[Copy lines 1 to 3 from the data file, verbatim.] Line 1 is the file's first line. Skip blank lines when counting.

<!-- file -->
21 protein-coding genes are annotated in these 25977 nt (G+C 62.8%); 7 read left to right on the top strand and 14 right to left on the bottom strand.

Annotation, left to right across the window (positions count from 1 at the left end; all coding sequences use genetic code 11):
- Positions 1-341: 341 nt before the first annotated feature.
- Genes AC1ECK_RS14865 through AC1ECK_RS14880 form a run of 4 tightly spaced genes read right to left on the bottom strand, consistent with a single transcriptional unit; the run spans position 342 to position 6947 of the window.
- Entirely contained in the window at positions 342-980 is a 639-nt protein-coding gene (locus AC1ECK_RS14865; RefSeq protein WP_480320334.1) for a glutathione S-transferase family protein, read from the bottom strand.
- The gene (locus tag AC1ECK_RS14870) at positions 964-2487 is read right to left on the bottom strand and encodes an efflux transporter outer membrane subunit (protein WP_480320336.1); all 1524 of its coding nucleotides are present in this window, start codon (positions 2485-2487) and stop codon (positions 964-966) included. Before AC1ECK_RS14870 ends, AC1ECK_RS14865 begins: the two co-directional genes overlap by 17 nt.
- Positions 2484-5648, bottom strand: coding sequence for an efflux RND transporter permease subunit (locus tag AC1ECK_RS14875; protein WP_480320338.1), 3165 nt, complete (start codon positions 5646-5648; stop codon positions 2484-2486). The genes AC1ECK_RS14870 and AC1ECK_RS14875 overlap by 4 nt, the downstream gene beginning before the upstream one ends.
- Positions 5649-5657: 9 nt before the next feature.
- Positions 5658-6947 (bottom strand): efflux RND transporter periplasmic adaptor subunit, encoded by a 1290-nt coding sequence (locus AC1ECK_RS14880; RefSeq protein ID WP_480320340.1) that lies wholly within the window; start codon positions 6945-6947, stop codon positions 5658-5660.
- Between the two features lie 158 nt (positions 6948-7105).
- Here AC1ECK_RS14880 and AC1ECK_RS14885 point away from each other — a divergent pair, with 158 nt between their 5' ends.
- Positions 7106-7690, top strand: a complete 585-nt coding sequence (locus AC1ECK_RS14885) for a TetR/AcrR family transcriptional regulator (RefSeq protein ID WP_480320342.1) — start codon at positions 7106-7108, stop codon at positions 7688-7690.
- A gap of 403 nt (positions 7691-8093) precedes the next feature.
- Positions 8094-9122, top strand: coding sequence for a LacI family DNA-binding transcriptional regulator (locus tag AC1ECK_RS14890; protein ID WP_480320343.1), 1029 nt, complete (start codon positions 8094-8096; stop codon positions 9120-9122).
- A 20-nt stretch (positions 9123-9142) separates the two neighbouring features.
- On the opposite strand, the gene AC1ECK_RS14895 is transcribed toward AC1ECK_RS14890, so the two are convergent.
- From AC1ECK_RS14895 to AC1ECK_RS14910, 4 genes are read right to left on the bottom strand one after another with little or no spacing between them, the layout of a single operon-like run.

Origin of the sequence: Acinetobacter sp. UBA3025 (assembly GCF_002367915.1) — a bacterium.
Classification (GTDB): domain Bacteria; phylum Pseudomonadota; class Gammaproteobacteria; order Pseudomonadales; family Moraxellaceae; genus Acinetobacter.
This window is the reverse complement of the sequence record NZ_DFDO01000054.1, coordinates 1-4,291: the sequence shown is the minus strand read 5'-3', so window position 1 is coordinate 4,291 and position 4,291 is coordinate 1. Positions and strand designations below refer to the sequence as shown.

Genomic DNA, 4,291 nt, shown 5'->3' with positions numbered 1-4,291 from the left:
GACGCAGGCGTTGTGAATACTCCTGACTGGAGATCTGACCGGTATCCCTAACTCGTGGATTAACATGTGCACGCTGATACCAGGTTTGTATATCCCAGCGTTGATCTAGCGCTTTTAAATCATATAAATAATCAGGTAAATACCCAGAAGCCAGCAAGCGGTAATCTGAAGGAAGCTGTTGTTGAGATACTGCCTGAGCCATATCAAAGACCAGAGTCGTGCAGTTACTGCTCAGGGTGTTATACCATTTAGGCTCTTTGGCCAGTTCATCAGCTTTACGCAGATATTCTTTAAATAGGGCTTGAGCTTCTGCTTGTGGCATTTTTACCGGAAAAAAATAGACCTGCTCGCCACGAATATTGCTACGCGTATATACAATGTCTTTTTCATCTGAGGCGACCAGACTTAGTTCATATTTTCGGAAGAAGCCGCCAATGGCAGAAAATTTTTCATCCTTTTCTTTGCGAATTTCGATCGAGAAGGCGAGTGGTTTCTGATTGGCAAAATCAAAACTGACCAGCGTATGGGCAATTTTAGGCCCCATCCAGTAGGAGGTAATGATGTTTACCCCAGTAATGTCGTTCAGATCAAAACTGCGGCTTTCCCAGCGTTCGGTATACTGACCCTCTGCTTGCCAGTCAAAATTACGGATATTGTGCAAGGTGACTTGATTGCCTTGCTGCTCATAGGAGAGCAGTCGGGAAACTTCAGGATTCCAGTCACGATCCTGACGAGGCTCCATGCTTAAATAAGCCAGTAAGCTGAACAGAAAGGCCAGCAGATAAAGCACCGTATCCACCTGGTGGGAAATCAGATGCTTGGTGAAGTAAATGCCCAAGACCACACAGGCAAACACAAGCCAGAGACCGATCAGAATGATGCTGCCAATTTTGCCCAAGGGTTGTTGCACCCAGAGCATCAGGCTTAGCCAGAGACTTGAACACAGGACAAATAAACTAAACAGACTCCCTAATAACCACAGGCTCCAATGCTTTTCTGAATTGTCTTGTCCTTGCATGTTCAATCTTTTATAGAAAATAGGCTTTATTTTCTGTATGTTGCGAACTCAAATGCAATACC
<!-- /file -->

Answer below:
21 protein-coding genes are annotated in these 25977 nt (G+C 62.8%); 7 read left to right on the top strand and 14 right to left on the bottom strand.

Annotation, left to right across the window (positions count from 1 at the left end; all coding sequences use genetic code 11):
- Positions 1-341: 341 nt before the first annotated feature.